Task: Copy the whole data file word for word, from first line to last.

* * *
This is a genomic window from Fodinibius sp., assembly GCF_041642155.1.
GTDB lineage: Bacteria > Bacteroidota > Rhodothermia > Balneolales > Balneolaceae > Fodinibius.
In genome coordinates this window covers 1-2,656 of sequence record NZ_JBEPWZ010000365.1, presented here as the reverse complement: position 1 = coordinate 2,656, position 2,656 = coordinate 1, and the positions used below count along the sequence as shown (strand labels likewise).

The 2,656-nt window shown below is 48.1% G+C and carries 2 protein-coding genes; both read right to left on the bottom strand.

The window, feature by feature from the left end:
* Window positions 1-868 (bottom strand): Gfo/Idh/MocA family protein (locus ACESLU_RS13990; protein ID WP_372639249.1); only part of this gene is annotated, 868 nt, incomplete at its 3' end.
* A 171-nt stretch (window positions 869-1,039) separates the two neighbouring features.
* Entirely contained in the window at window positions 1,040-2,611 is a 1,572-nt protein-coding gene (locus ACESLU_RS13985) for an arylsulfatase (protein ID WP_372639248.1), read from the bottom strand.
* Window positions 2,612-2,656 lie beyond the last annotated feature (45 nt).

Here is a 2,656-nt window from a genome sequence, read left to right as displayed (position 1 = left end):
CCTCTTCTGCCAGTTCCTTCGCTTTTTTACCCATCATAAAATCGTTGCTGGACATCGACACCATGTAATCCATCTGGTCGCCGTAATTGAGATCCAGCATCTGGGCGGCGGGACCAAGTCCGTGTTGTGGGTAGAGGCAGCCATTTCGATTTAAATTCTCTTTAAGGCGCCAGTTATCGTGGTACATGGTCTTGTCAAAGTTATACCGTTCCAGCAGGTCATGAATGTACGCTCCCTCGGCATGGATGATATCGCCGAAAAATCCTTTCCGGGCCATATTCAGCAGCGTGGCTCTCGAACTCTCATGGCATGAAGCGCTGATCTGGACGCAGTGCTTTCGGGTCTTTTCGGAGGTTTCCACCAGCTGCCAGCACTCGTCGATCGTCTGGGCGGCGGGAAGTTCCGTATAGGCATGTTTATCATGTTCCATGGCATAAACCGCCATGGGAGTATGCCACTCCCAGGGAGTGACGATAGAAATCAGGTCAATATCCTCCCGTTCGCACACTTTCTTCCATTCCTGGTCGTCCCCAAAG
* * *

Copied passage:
This is a genomic window from Fodinibius sp., assembly GCF_041642155.1.
GTDB lineage: Bacteria > Bacteroidota > Rhodothermia > Balneolales > Balneolaceae > Fodinibius.
In genome coordinates this window covers 1-2,656 of sequence record NZ_JBEPWZ010000365.1, presented here as the reverse complement: position 1 = coordinate 2,656, position 2,656 = coordinate 1, and the positions used below count along the sequence as shown (strand labels likewise).

The 2,656-nt window shown below is 48.1% G+C and carries 2 protein-coding genes; both read right to left on the bottom strand.

The window, feature by feature from the left end:
* Window positions 1-868 (bottom strand): Gfo/Idh/MocA family protein (locus ACESLU_RS13990; protein ID WP_372639249.1); only part of this gene is annotated, 868 nt, incomplete at its 3' end.
* A 171-nt stretch (window positions 869-1,039) separates the two neighbouring features.
* Entirely contained in the window at window positions 1,040-2,611 is a 1,572-nt protein-coding gene (locus ACESLU_RS13985) for an arylsulfatase (protein ID WP_372639248.1), read from the bottom strand.
* Window positions 2,612-2,656 lie beyond the last annotated feature (45 nt).

Here is a 2,656-nt window from a genome sequence, read left to right as displayed (position 1 = left end):
CCTCTTCTGCCAGTTCCTTCGCTTTTTTACCCATCATAAAATCGTTGCTGGACATCGACACCATGTAATCCATCTGGTCGCCGTAATTGAGATCCAGCATCTGGGCGGCGGGACCAAGTCCGTGTTGTGGGTAGAGGCAGCCATTTCGATTTAAATTCTCTTTAAGGCGCCAGTTATCGTGGTACATGGTCTTGTCAAAGTTATACCGTTCCAGCAGGTCATGAATGTACGCTCCCTCGGCATGGATGATATCGCCGAAAAATCCTTTCCGGGCCATATTCAGCAGCGTGGCTCTCGAACTCTCATGGCATGAAGCGCTGATCTGGACGCAGTGCTTTCGGGTCTTTTCGGAGGTTTCCACCAGCTGCCAGCACTCGTCGATCGTCTGGGCGGCGGGAAGTTCCGTATAGGCATGTTTATCATGTTCCATGGCATAAACCGCCATGGGAGTATGCCACTCCCAGGGAGTGACGATAGAAATCAGGTCAATATCCTCCCGTTCGCACACTTTCTTCCATTCCTGGTCGTCCCCAAAG